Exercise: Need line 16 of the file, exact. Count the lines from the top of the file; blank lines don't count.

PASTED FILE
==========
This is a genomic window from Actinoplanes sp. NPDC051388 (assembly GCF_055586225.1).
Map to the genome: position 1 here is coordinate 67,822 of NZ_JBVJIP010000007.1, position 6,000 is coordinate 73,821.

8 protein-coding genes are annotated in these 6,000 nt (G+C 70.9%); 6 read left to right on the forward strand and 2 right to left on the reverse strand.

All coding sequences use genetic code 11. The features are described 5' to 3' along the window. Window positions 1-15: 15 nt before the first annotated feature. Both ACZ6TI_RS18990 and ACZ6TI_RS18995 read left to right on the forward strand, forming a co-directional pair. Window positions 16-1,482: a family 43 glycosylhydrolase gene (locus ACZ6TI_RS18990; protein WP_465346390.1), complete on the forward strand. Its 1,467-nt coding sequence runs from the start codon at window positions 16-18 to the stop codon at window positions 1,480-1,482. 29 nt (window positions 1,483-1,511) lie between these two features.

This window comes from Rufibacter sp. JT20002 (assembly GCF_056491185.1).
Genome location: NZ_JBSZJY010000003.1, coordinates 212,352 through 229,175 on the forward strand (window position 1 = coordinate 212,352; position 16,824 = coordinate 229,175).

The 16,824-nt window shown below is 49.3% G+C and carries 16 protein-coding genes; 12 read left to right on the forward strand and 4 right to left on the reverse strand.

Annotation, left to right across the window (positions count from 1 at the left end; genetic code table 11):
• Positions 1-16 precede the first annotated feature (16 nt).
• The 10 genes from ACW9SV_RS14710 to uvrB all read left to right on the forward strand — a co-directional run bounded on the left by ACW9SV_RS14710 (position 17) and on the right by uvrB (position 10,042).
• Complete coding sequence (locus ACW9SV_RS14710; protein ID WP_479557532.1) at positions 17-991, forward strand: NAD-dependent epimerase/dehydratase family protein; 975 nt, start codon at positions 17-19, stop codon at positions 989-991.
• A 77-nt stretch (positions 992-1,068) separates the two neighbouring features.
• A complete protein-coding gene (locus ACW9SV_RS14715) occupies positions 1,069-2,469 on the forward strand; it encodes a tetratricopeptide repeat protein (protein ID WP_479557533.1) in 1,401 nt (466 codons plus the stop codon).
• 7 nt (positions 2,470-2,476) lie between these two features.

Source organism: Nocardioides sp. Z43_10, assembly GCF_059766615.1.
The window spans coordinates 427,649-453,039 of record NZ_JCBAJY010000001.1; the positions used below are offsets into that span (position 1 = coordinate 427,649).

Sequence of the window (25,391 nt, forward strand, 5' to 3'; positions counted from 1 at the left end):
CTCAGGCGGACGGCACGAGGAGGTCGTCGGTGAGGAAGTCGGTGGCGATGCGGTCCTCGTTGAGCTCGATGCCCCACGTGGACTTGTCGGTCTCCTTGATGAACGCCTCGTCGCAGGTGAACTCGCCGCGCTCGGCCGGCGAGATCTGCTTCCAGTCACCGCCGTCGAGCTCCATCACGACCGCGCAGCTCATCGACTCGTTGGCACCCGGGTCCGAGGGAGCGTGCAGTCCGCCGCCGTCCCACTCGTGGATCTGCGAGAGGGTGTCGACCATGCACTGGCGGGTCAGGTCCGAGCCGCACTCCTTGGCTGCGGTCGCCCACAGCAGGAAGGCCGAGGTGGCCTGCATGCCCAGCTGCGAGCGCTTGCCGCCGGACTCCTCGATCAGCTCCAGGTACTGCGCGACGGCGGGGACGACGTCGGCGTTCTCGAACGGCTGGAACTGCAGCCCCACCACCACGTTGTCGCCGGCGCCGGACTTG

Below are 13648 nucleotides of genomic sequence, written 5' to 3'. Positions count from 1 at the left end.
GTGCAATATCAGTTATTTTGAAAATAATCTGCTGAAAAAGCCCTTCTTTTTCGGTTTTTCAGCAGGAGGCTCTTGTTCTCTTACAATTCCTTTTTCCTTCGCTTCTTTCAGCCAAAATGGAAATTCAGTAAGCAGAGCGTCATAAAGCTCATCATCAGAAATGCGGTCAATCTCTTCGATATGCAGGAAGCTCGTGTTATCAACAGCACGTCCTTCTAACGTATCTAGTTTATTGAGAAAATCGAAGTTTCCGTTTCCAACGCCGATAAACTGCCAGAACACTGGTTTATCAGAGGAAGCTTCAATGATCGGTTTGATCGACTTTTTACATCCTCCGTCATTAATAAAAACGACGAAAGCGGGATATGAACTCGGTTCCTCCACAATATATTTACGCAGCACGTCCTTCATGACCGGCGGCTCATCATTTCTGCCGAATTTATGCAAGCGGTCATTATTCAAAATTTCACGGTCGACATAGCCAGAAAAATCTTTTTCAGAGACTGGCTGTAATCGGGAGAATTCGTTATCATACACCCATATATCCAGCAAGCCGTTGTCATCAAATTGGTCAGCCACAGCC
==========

The window spans coordinates 427,649-453,039 of record NZ_JCBAJY010000001.1; the positions used below are offsets into that span (position 1 = coordinate 427,649).